The Farmer’s Peace and Lorca’s Drawings

The farmer’s horse, inspired by Garcia Lorca’s drawings

I’m sure you know the wonderful Zen Story of the Chinese Farmer, here told by Alan Watts:

“Once upon a time there was a Chinese farmer whose horse ran away. That evening, all of his neighbors came around to commiserate. They said, “We are so sorry to hear your horse has run away. This is most unfortunate.” The farmer said, “Maybe.” The next day the horse came back bringing seven wild horses with it, and in the evening everybody came back and said, “Oh, isn’t that lucky. What a great turn of events. You now have eight horses!” The farmer again said, “Maybe.” 

The following day his son tried to break one of the horses, and while riding it, he was thrown and broke his leg. The neighbors then said, “Oh dear, that’s too bad,” and the farmer responded, “Maybe.” The next day the conscription officers came around to conscript people into the army, and they rejected his son because he had a broken leg. Again all the neighbors came around and said, “Isn’t that great!” Again, he said, “Maybe.” ” – Alan Watts

The point is that we never know whether anything that happens in life is really good or bad, what will be the real consequences of fortune or misfortune.

This is without doubt one of my favourite tales, and gets me out of many a mental tangle. Most of life’s difficult and seemingly impossible events can be met with a quiet “Maybe…”

What I have just been very struck by though, is the immense peace with which the farmer greets each of these events. The point isn’t just that some things can be good and some bad and we never really know, it’s that this understanding can leave us unruffled when each of these events comes along. Or at least able to regain our inner peace and composure very quickly.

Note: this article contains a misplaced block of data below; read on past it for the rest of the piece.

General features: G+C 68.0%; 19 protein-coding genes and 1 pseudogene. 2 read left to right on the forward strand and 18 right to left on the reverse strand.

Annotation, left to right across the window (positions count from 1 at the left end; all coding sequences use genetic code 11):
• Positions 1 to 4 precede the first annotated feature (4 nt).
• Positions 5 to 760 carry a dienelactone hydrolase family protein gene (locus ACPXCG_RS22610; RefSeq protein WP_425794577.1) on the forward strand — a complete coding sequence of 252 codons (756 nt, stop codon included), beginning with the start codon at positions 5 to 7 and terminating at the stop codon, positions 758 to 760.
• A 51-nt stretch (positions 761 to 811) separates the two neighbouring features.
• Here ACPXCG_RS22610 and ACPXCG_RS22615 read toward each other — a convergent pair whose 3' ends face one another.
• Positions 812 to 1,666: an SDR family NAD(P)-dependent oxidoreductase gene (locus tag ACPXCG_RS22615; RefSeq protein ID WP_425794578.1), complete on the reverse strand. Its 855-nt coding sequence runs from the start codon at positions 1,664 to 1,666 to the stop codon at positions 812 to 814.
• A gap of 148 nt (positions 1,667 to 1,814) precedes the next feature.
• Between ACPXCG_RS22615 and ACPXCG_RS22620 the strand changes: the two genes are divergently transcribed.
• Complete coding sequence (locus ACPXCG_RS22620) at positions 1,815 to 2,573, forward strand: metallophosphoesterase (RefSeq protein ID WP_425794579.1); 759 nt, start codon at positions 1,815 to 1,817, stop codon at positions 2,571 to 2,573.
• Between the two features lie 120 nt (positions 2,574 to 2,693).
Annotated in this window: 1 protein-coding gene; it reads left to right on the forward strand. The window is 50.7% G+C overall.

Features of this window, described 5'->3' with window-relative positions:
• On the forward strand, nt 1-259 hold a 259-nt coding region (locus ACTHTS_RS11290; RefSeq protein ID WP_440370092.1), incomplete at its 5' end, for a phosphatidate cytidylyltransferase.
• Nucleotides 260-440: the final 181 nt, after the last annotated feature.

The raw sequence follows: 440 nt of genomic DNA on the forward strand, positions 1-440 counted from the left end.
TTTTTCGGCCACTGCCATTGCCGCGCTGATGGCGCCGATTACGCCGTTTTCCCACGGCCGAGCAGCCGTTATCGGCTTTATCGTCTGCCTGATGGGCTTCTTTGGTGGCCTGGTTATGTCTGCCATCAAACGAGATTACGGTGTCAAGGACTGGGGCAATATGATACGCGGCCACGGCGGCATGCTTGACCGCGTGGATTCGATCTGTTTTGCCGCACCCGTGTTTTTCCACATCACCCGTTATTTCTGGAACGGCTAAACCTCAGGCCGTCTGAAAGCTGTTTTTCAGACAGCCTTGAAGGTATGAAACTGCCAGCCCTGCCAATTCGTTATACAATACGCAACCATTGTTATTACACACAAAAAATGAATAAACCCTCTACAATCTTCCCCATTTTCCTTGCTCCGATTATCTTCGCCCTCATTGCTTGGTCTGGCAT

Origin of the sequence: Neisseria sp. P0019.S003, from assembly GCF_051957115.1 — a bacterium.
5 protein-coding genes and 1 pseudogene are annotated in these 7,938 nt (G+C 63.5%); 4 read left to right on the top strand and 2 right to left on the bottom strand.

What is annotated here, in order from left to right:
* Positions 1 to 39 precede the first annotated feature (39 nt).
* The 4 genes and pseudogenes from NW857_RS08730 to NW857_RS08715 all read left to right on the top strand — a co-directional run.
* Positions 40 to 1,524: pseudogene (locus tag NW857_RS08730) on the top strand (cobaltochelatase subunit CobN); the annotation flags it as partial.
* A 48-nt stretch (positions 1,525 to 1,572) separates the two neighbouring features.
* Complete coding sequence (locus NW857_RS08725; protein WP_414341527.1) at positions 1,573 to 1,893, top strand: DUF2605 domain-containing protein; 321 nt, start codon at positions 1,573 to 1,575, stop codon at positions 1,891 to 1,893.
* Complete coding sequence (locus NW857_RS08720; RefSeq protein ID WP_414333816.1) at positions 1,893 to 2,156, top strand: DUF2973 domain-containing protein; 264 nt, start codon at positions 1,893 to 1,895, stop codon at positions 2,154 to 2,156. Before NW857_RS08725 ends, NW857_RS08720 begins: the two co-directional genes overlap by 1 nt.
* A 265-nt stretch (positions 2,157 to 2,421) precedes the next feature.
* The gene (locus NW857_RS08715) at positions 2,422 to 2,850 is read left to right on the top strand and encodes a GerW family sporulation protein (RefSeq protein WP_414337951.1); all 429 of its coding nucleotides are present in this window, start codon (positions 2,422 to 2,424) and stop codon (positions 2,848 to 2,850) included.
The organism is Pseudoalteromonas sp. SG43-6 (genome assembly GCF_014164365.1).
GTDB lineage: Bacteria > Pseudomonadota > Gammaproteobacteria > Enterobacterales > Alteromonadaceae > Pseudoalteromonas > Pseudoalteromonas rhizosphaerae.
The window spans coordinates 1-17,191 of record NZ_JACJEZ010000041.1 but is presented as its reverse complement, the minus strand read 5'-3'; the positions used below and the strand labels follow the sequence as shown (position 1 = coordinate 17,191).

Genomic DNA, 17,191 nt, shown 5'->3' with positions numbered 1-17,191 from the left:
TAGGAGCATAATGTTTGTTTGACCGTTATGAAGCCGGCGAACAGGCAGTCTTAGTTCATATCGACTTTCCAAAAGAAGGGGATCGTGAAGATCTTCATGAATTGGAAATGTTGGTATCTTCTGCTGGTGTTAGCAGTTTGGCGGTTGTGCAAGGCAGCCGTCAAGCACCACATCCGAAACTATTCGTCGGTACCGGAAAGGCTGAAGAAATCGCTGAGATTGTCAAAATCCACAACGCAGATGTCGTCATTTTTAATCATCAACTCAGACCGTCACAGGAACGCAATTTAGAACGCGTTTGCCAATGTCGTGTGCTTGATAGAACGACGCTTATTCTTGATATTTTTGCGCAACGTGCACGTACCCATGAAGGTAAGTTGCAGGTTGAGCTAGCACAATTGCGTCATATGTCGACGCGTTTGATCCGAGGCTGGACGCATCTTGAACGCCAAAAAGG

I find this crucially important right now in dealing with parenting and other close and complex human relations. A difficult morning with the kids? It’s OK. Above all, maintain the farmer’s composure and deal with it from there.

I think the Zen farmer is in all of us. What’s needed is a conscious decision to connect with our farmer and stay centered, solid and in peace.

The drawing at the top of this post was inspired by a horse drawing by the poet Federico Garcia Lorca.

My Lorcan horse

Exploring Lorca’s drawings, I found this, ‘Man with black animal’:

Man with black animal, by Garcia Lorca

I practically jumped when I saw that! It immediately reminded me of prints by my artist sister Ellie, like this one:

Animal and man, by Ellie Curtis

When I sent her the ‘Man with black animal’ Lorca drawing above, she was amazed and said she’d never seen his art before! It seems a version of this magical creature makes his way secretly between imaginations!